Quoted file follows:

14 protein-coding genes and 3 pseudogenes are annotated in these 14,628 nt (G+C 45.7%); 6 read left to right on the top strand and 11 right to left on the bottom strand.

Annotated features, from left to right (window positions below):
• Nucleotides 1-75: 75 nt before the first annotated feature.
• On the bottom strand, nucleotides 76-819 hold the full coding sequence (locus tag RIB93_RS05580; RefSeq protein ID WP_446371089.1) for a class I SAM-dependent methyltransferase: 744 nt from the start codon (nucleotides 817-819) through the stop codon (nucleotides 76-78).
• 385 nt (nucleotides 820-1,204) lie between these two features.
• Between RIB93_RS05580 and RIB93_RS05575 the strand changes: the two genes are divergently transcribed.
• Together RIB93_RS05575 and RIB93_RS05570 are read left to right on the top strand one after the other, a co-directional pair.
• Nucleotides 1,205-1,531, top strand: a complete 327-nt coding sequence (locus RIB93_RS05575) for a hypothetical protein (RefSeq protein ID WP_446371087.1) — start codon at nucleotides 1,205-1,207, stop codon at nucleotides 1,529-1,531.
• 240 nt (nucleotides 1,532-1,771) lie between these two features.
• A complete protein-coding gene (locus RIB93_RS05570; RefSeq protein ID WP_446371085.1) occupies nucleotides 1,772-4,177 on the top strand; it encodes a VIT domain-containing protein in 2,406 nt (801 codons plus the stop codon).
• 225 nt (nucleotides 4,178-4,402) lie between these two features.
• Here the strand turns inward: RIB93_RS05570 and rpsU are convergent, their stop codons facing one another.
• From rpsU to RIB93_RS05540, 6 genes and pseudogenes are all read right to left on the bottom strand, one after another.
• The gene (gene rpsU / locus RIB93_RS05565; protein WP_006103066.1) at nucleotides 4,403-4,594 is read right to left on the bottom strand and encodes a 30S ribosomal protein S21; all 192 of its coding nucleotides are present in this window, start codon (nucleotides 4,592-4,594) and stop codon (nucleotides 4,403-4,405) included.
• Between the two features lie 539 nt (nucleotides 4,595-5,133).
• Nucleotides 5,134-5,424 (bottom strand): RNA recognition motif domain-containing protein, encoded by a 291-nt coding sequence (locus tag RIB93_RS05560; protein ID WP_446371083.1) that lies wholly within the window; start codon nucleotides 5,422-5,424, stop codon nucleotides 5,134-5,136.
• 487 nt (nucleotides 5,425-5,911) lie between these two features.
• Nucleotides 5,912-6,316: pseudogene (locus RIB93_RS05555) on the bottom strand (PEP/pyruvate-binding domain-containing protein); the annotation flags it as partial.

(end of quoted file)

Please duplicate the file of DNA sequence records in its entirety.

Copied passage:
14 protein-coding genes and 3 pseudogenes are annotated in these 14,628 nt (G+C 45.7%); 6 read left to right on the top strand and 11 right to left on the bottom strand.

Annotated features, from left to right (window positions below):
• Nucleotides 1-75: 75 nt before the first annotated feature.
• On the bottom strand, nucleotides 76-819 hold the full coding sequence (locus tag RIB93_RS05580; RefSeq protein ID WP_446371089.1) for a class I SAM-dependent methyltransferase: 744 nt from the start codon (nucleotides 817-819) through the stop codon (nucleotides 76-78).
• 385 nt (nucleotides 820-1,204) lie between these two features.
• Between RIB93_RS05580 and RIB93_RS05575 the strand changes: the two genes are divergently transcribed.
• Together RIB93_RS05575 and RIB93_RS05570 are read left to right on the top strand one after the other, a co-directional pair.
• Nucleotides 1,205-1,531, top strand: a complete 327-nt coding sequence (locus RIB93_RS05575) for a hypothetical protein (RefSeq protein ID WP_446371087.1) — start codon at nucleotides 1,205-1,207, stop codon at nucleotides 1,529-1,531.
• 240 nt (nucleotides 1,532-1,771) lie between these two features.
• A complete protein-coding gene (locus RIB93_RS05570; RefSeq protein ID WP_446371085.1) occupies nucleotides 1,772-4,177 on the top strand; it encodes a VIT domain-containing protein in 2,406 nt (801 codons plus the stop codon).
• 225 nt (nucleotides 4,178-4,402) lie between these two features.
• Here the strand turns inward: RIB93_RS05570 and rpsU are convergent, their stop codons facing one another.
• From rpsU to RIB93_RS05540, 6 genes and pseudogenes are all read right to left on the bottom strand, one after another.
• The gene (gene rpsU / locus RIB93_RS05565; protein WP_006103066.1) at nucleotides 4,403-4,594 is read right to left on the bottom strand and encodes a 30S ribosomal protein S21; all 192 of its coding nucleotides are present in this window, start codon (nucleotides 4,592-4,594) and stop codon (nucleotides 4,403-4,405) included.
• Between the two features lie 539 nt (nucleotides 4,595-5,133).
• Nucleotides 5,134-5,424 (bottom strand): RNA recognition motif domain-containing protein, encoded by a 291-nt coding sequence (locus tag RIB93_RS05560; protein ID WP_446371083.1) that lies wholly within the window; start codon nucleotides 5,422-5,424, stop codon nucleotides 5,134-5,136.
• 487 nt (nucleotides 5,425-5,911) lie between these two features.
• Nucleotides 5,912-6,316: pseudogene (locus RIB93_RS05555) on the bottom strand (PEP/pyruvate-binding domain-containing protein); the annotation flags it as partial.